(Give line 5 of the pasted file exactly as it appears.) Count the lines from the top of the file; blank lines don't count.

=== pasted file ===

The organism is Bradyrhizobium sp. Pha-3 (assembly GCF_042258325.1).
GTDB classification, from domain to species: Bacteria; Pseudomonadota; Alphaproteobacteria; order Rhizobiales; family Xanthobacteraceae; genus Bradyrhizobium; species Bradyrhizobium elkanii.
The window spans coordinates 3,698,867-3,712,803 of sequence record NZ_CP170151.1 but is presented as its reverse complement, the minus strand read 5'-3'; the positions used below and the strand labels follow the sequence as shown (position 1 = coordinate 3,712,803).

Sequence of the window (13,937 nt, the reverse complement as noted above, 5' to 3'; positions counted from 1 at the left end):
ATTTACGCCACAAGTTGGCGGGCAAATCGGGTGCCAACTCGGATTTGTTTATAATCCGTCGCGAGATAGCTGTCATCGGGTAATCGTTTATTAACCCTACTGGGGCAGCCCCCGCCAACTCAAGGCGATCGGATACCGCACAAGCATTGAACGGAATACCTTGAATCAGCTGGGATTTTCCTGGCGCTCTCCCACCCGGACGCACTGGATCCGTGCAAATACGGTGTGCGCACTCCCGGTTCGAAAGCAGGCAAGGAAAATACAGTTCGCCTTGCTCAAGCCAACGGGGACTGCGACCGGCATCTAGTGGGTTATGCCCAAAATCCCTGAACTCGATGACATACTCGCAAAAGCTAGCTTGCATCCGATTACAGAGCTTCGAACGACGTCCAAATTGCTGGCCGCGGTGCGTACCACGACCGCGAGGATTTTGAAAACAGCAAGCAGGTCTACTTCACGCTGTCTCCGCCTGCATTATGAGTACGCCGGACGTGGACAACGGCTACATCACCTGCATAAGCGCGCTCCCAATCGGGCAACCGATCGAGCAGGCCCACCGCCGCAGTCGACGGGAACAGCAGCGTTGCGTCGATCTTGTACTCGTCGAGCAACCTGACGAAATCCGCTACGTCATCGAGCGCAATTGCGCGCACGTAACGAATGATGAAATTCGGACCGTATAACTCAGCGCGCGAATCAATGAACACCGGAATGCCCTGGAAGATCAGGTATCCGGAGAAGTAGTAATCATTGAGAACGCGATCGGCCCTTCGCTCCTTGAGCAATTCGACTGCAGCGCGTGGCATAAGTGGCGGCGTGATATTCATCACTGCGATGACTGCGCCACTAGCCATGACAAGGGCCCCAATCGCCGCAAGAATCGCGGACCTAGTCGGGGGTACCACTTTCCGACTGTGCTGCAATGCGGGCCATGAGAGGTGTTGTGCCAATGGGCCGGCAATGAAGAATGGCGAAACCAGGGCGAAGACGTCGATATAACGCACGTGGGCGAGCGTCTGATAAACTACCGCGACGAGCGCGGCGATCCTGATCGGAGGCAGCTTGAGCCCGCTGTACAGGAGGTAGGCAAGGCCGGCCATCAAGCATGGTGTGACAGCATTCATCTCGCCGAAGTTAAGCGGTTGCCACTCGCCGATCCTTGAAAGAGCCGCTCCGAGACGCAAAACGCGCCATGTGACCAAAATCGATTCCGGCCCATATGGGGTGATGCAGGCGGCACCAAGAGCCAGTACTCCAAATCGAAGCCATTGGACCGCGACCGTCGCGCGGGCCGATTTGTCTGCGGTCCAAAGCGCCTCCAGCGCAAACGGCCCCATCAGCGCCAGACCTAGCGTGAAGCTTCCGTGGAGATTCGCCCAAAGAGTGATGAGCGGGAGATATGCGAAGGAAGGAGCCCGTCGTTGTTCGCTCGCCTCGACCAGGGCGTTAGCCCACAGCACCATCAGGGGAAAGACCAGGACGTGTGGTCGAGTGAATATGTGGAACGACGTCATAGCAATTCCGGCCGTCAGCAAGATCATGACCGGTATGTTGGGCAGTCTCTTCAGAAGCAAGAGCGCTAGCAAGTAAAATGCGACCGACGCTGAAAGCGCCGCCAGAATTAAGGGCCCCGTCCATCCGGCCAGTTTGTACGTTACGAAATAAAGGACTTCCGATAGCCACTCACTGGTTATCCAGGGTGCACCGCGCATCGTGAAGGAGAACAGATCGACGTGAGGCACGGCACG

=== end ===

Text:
ATTTACGCCACAAGTTGGCGGGCAAATCGGGTGCCAACTCGGATTTGTTTATAATCCGTCGCGAGATAGCTGTCATCGGGTAATCGTTTATTAACCCTACTGGGGCAGCCCCCGCCAACTCAAGGCGATCGGATACCGCACAAGCATTGAACGGAATACCTTGAATCAGCTGGGATTTTCCTGGCGCTCTCCCACCCGGACGCACTGGATCCGTGCAAATACGGTGTGCGCACTCCCGGTTCGAAAGCAGGCAAGGAAAATACAGTTCGCCTTGCTCAAGCCAACGGGGACTGCGACCGGCATCTAGTGGGTTATGCCCAAAATCCCTGAACTCGATGACATACTCGCAAAAGCTAGCTTGCATCCGATTACAGAGCTTCGAACGACGTCCAAATTGCTGGCCGCGGTGCGTACCACGACCGCGAGGATTTTGAAAACAGCAAGCAGGTCTACTTCACGCTGTCTCCGCCTGCATTATGAGTACGCCGGACGTGGACAACGGCTACATCACCTGCATAAGCGCGCTCCCAATCGGGCAACCGATCGAGCAGGCCCACCGCCGCAGTCGACGGGAACAGCAGCGTTGCGTCGATCTTGTACTCGTCGAGCAACCTGACGAAATCCGCTACGTCATCGAGCGCAATTGCGCGCACGTAACGAATGATGAAATTCGGACCGTATAACTCAGCGCGCGAATCAATGAACACCGGAATGCCCTGGAAGATCAGGTATCCGGAGAAGTAGTAATCATTGAGAACGCGATCGGCCCTTCGCTCCTTGAGCAATTCGACTGCAGCGCGTGGCATAAGTGGCGGCGTGATATTCATCACTGCGATGACTGCGCCACTAGCCATGACAAGGGCCCCAATCGCCGCAAGAATCGCGGACCTAGTCGGGGGTACCACTTTCCGACTGTGCTGCAATGCGGGCCATGAGAGGTGTTGTGCCAATGGGCCGGCAATGAAGAATGGCGAAACCAGGGCGAAGACGTCGATATAACGCACGTGGGCGAGCGTCTGATAAACTACCGCGACGAGCGCGGCGATCCTGATCGGAGGCAGCTTGAGCCCGCTGTACAGGAGGTAGGCAAGGCCGGCCATCAAGCATGGTGTGACAGCATTCATCTCGCCGAAGTTAAGCGGTTGCCACTCGCCGATCCTTGAAAGAGCCGCTCCGAGACGCAAAACGCGCCATGTGACCAAAATCGATTCCGGCCCATATGGGGTGATGCAGGCGGCACCAAGAGCCAGTACTCCAAATCGAAGCCATTGGACCGCGACCGTCGCGCGGGCCGATTTGTCTGCGGTCCAAAGCGCCTCCAGCGCAAACGGCCCCATCAGCGCCAGACCTAGCGTGAAGCTTCCGTGGAGATTCGCCCAAAGAGTGATGAGCGGGAGATATGCGAAGGAAGGAGCCCGTCGTTGTTCGCTCGCCTCGACCAGGGCGTTAGCCCACAGCACCATCAGGGGAAAGACCAGGACGTGTGGTCGAGTGAATATGTGGAACGACGTCATAGCAATTCCGGCCGTCAGCAAGATCATGACCGGTATGTTGGGCAGTCTCTTCAGAAGCAAGAGCGCTAGCAAGTAAAATGCGACCGACGCTGAAAGCGCCGCCAGAATTAAGGGCCCCGTCCATCCGGCCAGTTTGTACGTTACGAAATAAAGGACTTCCGATAGCCACTCACTGGTTATCCAGGGTGCACCGCGCATCGTGAAGGAGAACAGATCGACGTGAGGCACGGCACG